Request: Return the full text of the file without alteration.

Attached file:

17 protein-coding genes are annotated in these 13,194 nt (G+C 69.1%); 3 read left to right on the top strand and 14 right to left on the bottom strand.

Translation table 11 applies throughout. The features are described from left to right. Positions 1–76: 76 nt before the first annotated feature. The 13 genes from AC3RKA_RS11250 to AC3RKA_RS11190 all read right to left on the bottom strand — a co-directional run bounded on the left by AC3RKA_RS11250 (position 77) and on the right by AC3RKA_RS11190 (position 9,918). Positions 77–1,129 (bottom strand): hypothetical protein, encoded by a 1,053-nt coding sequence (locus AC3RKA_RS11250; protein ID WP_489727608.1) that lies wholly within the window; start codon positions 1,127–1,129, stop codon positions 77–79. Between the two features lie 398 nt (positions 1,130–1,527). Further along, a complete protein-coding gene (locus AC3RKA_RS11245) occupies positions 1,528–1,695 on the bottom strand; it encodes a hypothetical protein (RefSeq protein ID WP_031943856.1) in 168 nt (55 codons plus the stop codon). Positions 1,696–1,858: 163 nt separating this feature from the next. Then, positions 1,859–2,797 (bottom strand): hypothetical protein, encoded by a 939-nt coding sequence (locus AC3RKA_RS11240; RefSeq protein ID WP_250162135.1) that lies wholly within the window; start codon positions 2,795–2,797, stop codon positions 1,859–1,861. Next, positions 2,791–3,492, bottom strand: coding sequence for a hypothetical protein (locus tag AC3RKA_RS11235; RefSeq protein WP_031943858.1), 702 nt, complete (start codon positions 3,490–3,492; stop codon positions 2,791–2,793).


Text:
17 protein-coding genes are annotated in these 13,194 nt (G+C 69.1%); 3 read left to right on the top strand and 14 right to left on the bottom strand.

Translation table 11 applies throughout. The features are described from left to right. Positions 1–76: 76 nt before the first annotated feature. The 13 genes from AC3RKA_RS11250 to AC3RKA_RS11190 all read right to left on the bottom strand — a co-directional run bounded on the left by AC3RKA_RS11250 (position 77) and on the right by AC3RKA_RS11190 (position 9,918). Positions 77–1,129 (bottom strand): hypothetical protein, encoded by a 1,053-nt coding sequence (locus AC3RKA_RS11250; protein ID WP_489727608.1) that lies wholly within the window; start codon positions 1,127–1,129, stop codon positions 77–79. Between the two features lie 398 nt (positions 1,130–1,527). Further along, a complete protein-coding gene (locus AC3RKA_RS11245) occupies positions 1,528–1,695 on the bottom strand; it encodes a hypothetical protein (RefSeq protein ID WP_031943856.1) in 168 nt (55 codons plus the stop codon). Positions 1,696–1,858: 163 nt separating this feature from the next. Then, positions 1,859–2,797 (bottom strand): hypothetical protein, encoded by a 939-nt coding sequence (locus AC3RKA_RS11240; RefSeq protein ID WP_250162135.1) that lies wholly within the window; start codon positions 2,795–2,797, stop codon positions 1,859–1,861. Next, positions 2,791–3,492, bottom strand: coding sequence for a hypothetical protein (locus tag AC3RKA_RS11235; RefSeq protein WP_031943858.1), 702 nt, complete (start codon positions 3,490–3,492; stop codon positions 2,791–2,793).